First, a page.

This collection of 13 essays by influential scholar Stephen Booth includes some heretofore unpublished conference papers and some previously published works. As a deconstructionist pioneer, Booth discusses the unsettled meanings in literary works, some 'irritants,' and insists (as Prospero does with Miranda) that readers must be attentive to primary texts. Booth offers, for example, close readings of Julius Caesar-a play that 'makes fools of its audience'-and the 'editor-made text' of Hamlet. Booth also explores Marlowe's Hero and Leander, Milton's Paradise Lost, and Shakespeare's Antony and Cleopatra, Romeo and Juliet, The Winter's Tale, Twelfth Night, and Othello. In all of the essays, Booth's tone is humorous and vital, even visceral. As in every perfect piece of literature, form and content meet in this book as Booth uses stylistic practices similar to those he explores. For example, in 'Witty Partition of A Midsummer Night's Dream,' Booth uses a conversational, direct address challenging the audience to experience the beauty in literature. A demanding writer, Booth admits to offering 'painful exercises' in these readings and unapologetically commands readers to 'engage in some [them]selves.' Summing Up: Recommended. Upper-division undergraduates through faculty. CHOICEVom Verlag:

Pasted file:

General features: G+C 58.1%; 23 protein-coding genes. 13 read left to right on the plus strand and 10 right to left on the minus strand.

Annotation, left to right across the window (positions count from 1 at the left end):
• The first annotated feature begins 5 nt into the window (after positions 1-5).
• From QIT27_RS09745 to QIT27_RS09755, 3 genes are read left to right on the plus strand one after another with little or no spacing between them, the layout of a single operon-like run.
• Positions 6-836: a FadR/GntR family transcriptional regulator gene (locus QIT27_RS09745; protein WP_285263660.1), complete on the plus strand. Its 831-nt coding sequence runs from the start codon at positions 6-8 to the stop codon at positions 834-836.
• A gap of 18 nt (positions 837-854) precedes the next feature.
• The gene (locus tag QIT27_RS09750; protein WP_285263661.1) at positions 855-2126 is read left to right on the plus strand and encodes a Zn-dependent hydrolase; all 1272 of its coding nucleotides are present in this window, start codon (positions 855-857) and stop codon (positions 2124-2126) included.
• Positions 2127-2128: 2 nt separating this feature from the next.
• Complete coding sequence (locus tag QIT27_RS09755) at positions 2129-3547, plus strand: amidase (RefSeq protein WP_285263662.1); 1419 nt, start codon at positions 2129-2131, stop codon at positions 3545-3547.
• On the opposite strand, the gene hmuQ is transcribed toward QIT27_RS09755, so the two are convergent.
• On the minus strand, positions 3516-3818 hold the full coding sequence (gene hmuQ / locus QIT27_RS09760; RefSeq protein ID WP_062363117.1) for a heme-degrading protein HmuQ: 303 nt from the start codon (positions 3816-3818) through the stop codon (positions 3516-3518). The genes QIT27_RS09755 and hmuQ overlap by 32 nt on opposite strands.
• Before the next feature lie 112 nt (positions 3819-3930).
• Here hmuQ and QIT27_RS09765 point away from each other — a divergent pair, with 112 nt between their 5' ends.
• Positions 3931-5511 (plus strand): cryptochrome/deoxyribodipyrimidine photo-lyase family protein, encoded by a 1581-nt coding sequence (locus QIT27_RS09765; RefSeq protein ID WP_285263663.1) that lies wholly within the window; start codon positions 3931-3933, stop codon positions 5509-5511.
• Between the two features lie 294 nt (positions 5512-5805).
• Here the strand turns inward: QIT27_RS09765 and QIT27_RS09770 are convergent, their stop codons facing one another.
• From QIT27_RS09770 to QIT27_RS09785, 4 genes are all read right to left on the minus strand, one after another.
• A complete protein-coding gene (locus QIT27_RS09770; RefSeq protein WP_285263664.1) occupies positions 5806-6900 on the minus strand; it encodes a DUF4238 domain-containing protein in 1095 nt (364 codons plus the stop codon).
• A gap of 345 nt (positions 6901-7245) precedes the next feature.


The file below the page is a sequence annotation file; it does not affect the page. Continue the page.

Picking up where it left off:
Dealing mainly with the works of William Shakespeare, the essays in Close Readings without Readings reflect Stephen Booth's lifelong interest in uncovering the ways great literature works upon readers. As the book's title suggests, the author does not aim to create new or novel interpretations or to uncover the political agendas of literary works, but to notice language patterns-repetitions, analogies, correspondences, echoes, overtones-and other ways in which the choice and the arrangement of words affect readers. For Booth, close reading is a practice of attentiveness. He notices how, why, and in what ways Shakespeare's works affect his readers. Whether readers agree with the premises of a literary work or not, they subject themselves, knowingly or not, to its effects. For Booth, what we value in literature is the experience. He has devoted his own work to recognizing the nature, process, and functions of reading literature, and to teaching others to do the same. Recent years have seen Booth's efforts recognized by volumes dedicated both to close reading and to his achievements as editor, scholar, critic, and teacher.
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